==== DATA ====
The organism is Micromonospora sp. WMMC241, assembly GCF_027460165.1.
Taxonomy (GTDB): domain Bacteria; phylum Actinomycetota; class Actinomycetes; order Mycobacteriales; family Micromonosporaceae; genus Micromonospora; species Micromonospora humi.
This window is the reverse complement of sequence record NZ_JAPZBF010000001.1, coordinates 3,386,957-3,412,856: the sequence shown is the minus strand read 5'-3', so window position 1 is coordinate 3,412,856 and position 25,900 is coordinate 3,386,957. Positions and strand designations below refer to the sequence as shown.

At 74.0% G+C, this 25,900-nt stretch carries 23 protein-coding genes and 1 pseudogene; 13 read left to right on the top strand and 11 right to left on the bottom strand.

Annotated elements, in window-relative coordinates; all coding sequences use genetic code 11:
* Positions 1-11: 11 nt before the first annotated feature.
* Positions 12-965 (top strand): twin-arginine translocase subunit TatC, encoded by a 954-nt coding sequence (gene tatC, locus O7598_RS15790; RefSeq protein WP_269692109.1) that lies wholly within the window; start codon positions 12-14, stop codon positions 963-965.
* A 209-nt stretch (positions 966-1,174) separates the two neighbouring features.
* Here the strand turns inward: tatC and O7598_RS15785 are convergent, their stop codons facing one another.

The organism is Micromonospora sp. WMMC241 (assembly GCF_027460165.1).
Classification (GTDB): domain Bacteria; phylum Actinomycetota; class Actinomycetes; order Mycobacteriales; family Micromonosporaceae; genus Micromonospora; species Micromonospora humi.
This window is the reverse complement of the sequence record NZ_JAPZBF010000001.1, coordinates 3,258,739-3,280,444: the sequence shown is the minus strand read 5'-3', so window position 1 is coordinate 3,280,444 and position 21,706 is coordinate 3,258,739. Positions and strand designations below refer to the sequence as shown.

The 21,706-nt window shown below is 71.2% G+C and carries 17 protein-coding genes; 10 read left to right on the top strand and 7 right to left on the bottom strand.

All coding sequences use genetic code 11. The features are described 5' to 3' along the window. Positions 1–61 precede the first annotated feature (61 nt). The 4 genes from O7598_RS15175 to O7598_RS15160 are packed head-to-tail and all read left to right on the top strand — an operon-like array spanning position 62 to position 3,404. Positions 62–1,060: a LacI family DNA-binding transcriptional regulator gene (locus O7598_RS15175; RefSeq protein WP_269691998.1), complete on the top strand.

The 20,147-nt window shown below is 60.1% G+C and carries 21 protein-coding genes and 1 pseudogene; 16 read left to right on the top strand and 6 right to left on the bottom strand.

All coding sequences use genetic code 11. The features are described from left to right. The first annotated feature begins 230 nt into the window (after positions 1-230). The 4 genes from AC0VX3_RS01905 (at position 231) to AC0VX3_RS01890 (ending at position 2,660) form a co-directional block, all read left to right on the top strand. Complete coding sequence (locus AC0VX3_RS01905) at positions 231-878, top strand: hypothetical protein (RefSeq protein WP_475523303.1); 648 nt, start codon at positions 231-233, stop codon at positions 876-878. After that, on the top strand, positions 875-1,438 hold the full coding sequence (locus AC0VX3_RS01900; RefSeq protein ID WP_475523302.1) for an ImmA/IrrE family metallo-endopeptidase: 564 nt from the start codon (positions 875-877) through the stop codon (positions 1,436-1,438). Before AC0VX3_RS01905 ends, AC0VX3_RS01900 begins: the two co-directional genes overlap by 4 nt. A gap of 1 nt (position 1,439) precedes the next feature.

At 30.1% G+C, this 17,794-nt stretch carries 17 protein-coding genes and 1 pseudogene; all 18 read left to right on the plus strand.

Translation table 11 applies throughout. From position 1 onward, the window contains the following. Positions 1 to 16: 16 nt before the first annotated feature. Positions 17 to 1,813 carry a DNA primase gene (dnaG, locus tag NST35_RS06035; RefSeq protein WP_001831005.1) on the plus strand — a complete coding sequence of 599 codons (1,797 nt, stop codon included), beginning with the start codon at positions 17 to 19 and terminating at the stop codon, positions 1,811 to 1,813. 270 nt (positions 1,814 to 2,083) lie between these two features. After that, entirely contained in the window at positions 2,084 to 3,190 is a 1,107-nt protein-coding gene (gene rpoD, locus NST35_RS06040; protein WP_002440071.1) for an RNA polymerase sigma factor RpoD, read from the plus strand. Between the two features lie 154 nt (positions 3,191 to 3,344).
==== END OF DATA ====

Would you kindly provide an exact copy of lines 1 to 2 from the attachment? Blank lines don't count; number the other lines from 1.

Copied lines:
The organism is Micromonospora sp. WMMC241, assembly GCF_027460165.1.
Taxonomy (GTDB): domain Bacteria; phylum Actinomycetota; class Actinomycetes; order Mycobacteriales; family Micromonosporaceae; genus Micromonospora; species Micromonospora humi.